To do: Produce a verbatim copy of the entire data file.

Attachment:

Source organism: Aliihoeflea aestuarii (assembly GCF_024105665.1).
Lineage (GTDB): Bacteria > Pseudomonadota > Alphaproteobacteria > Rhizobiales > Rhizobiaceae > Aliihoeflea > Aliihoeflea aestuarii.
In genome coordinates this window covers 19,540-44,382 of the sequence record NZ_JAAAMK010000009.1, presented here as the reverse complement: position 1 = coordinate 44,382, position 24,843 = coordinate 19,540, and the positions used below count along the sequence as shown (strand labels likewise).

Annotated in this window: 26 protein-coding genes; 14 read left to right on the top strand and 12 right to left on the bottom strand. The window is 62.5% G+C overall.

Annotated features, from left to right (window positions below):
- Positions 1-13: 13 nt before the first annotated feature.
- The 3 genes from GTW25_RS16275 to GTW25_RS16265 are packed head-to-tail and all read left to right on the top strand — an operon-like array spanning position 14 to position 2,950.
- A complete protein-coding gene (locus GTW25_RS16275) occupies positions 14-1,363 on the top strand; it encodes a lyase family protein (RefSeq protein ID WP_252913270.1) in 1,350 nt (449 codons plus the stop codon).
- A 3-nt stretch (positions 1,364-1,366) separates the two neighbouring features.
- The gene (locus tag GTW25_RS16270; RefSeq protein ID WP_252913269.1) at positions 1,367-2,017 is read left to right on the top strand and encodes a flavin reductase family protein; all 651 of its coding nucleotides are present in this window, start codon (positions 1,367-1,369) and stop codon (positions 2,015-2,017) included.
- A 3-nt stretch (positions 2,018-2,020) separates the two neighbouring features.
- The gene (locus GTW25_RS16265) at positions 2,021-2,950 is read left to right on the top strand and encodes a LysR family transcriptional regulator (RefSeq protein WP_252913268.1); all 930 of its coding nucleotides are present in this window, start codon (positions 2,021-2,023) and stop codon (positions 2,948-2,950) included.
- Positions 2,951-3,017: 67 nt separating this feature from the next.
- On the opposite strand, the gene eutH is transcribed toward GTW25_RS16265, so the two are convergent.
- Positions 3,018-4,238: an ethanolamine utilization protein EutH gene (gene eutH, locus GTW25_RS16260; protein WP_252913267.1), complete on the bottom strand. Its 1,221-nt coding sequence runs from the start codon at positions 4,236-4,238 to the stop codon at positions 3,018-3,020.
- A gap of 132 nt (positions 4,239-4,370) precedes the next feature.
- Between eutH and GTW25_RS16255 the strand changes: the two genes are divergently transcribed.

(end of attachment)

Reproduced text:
Source organism: Aliihoeflea aestuarii (assembly GCF_024105665.1).
Lineage (GTDB): Bacteria > Pseudomonadota > Alphaproteobacteria > Rhizobiales > Rhizobiaceae > Aliihoeflea > Aliihoeflea aestuarii.
In genome coordinates this window covers 19,540-44,382 of the sequence record NZ_JAAAMK010000009.1, presented here as the reverse complement: position 1 = coordinate 44,382, position 24,843 = coordinate 19,540, and the positions used below count along the sequence as shown (strand labels likewise).

Annotated in this window: 26 protein-coding genes; 14 read left to right on the top strand and 12 right to left on the bottom strand. The window is 62.5% G+C overall.

Annotated features, from left to right (window positions below):
- Positions 1-13: 13 nt before the first annotated feature.
- The 3 genes from GTW25_RS16275 to GTW25_RS16265 are packed head-to-tail and all read left to right on the top strand — an operon-like array spanning position 14 to position 2,950.
- A complete protein-coding gene (locus GTW25_RS16275) occupies positions 14-1,363 on the top strand; it encodes a lyase family protein (RefSeq protein ID WP_252913270.1) in 1,350 nt (449 codons plus the stop codon).
- A 3-nt stretch (positions 1,364-1,366) separates the two neighbouring features.
- The gene (locus tag GTW25_RS16270; RefSeq protein ID WP_252913269.1) at positions 1,367-2,017 is read left to right on the top strand and encodes a flavin reductase family protein; all 651 of its coding nucleotides are present in this window, start codon (positions 1,367-1,369) and stop codon (positions 2,015-2,017) included.
- A 3-nt stretch (positions 2,018-2,020) separates the two neighbouring features.
- The gene (locus GTW25_RS16265) at positions 2,021-2,950 is read left to right on the top strand and encodes a LysR family transcriptional regulator (RefSeq protein WP_252913268.1); all 930 of its coding nucleotides are present in this window, start codon (positions 2,021-2,023) and stop codon (positions 2,948-2,950) included.
- Positions 2,951-3,017: 67 nt separating this feature from the next.
- On the opposite strand, the gene eutH is transcribed toward GTW25_RS16265, so the two are convergent.
- Positions 3,018-4,238: an ethanolamine utilization protein EutH gene (gene eutH, locus GTW25_RS16260; protein WP_252913267.1), complete on the bottom strand. Its 1,221-nt coding sequence runs from the start codon at positions 4,236-4,238 to the stop codon at positions 3,018-3,020.
- A gap of 132 nt (positions 4,239-4,370) precedes the next feature.
- Between eutH and GTW25_RS16255 the strand changes: the two genes are divergently transcribed.